Mr. Glass received the blood on Tues. morning and by that afternoon he called with the horrible news. Maggie tested strong positive for Pythiosis. Fortunately, I had not sat around. Mr. Glass was offering a 50% chance of survival which was 45% higher than anybody else could offer so Maggie had her first injection Wed. about noon. My vet. notified the specialist on Tues.; Wed afternoon the specialist called me to confirm his test also said Pythiosis. I chose to continue with Mr. Glass. Maggie also had several prescriptions to control the symptoms; she had to eat to survive while the serum let her body build antibodies. We had some very long nights, but Maggie is fine. In early May I did not expect Maggie to see her second birthday; she turned 2 on June 16th. She is back to 2+ miles a day.

    Please save and cross-post this message. If your dog ever has similar symptoms, I would highly recommend you contact Mr. Bob Glass. 800-856-9655

    Janie Norris

  2. #2
    Kristie Wilder
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    Thank you so much. I've emailed this to my husband (vet) to have on file. He said they've had lots of irritable bowel stuff come in lately.

    THANK YOU!

  3. #3
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    Great job Tammy. Thanks for the dedication you have to educate folks on this terrible sickness. Rusti is mighty proud of his mama I'm sure.
    I hope Rusti's son is doing well.

    Gene

  4. #4
    Senior Member Last Frontier Labs's Avatar
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    Thanks Tammy!
    Now if we could just get the same kinda thing for Blasto.
    Sherri Young

    "It's the journey that's important, with experience and knowledge to be gained along the way, in the company of our faithful dogs and our good friends."
    Ralph Waldo Emerson

  5. #5
    Senior Member Brian Cockfield's Avatar
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    Tammy, I lost a Cosmo pup this year to this horrible disease. He was only 8 months old. Thanks for sharing.
    "People sleep peaceably in their beds at night only because rough men stand ready to do violence on their behalf."--George Orwell.

  6. #6
    Senior Member TBell's Avatar
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    Kristie, thanks. I know this occurs often in your neck of the woods. Your husband will be a great asset.

    Quote Originally Posted by Gene
    Great job Tammy. Thanks for the dedication you have to educate folks on this terrible sickness. Rusti is mighty proud of his mama I'm sure.
    I hope Rusti's son is doing well.
    Gene
    Thanks, Gene, this is a DEADLY disease, and these results are very exciting. I wish there were a cure for all of these rare diseases. I am so blessed to have a son out of Rusti....thanks to you!!

    Last Frontier: Blasto is a fungal disease. Pythiosis is fungus-like but worse. It has been virtually untreatable....worse than cancer.

    Brian, I am glad you have a diagnosis. I am sorry for your loss.

    I urge all of you to keep the faith and do your research. Where there is a will....there is a way!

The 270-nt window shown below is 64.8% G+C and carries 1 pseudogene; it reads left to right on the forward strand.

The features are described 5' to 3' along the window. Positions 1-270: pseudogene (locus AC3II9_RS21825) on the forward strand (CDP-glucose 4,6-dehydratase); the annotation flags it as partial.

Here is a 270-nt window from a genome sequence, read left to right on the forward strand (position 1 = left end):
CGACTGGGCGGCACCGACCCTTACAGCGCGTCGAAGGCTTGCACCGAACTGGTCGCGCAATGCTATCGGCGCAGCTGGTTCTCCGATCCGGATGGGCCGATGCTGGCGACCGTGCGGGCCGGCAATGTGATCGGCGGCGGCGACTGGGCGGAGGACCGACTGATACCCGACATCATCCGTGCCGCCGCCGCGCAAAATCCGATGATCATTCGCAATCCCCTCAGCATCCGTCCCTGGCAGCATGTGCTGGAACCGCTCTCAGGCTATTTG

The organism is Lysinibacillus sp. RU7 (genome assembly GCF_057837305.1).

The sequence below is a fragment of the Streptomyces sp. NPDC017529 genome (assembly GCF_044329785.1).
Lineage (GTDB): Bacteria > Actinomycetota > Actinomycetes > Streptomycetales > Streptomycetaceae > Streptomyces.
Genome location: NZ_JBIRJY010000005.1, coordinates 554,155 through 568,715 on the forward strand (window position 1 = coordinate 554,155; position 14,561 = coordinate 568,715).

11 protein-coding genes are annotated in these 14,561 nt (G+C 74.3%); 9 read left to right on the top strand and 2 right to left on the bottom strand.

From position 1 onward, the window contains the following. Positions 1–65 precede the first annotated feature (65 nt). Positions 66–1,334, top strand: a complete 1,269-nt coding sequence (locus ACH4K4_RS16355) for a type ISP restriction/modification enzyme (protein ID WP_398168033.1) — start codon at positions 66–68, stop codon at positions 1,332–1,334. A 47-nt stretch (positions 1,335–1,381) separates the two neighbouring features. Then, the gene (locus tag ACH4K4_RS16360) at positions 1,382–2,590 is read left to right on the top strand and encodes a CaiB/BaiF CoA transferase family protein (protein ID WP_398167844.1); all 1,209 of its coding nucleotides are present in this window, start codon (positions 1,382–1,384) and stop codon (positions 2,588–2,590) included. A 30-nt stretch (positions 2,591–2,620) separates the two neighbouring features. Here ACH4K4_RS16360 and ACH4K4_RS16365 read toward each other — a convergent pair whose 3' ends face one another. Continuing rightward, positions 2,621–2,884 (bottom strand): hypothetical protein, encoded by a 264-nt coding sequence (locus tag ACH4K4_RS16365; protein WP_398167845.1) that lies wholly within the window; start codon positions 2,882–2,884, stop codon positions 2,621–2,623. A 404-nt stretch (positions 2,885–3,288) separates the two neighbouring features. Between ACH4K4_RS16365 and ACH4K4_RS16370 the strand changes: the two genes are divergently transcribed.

Tammy

  7. #7
    southernmd
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    I live in Southern Maryland & to lost a dog from Pythiosis back in 1993. Dr Carol Foil from LSU is who diagnosed the disease (my vet sent pieces of the tumor to Vets in several different states looking for a diagnosis). Back in 1993 there was no blood test or any way to diagnose the disease other than a biopsy. They have come a LONG way in regards to Pythiosis, thank god!!!!!!!!

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    TBell,
    Thanks for posting, info on these rare diseases is hard to come by. Thanks for the references.
    Nate Baxter, DVM
    Lebanon, OH

  9. #9
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    My 4 yr old boxer Duke was just diagnosed with GI pythiosis. We have contacted Mr. Glass and thursday we are beginning Duke's treatment with the vaccine. My family is just holding onto hope that this will save him. We brought him home today from the vet where he was administered a bag of IV fluids and a steroid shot to reduce the pain and inflamation in his intestines. He's been suffering from bloody diarrhea, dehydration, and loss of appetite. He's been going through this for about 2 weeks while we were desperately trying to find a diagnosis and has lost about 10 pounds. Today the steroid was helping him and he ate a good amount of puppy food and some boiled chicken and drank plenty of water. Our vet has also given us a low dose steroid to start administering this weekend, along with an appetite stimulant. I believe that we are also going to start him on antifungal medication. Can anyone tell me what the statistics are of a survival rate on the vaccination plan?

  10. #10
    Senior Member dnf777's Avatar
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    Is Capsofungin (Cancidas) used in dogs? It is a newer antifungal that works on cell wall components other than the egosterol. Sounds like that was the mechanism of resistance?
    Not all drugs are effective in dogs/humans, but this will often work in amphoterecin and fluconazole resistant infections.
    God Bless PFC Jamie Harkness. The US Army's newest PFC, but still our neighbor's little girl!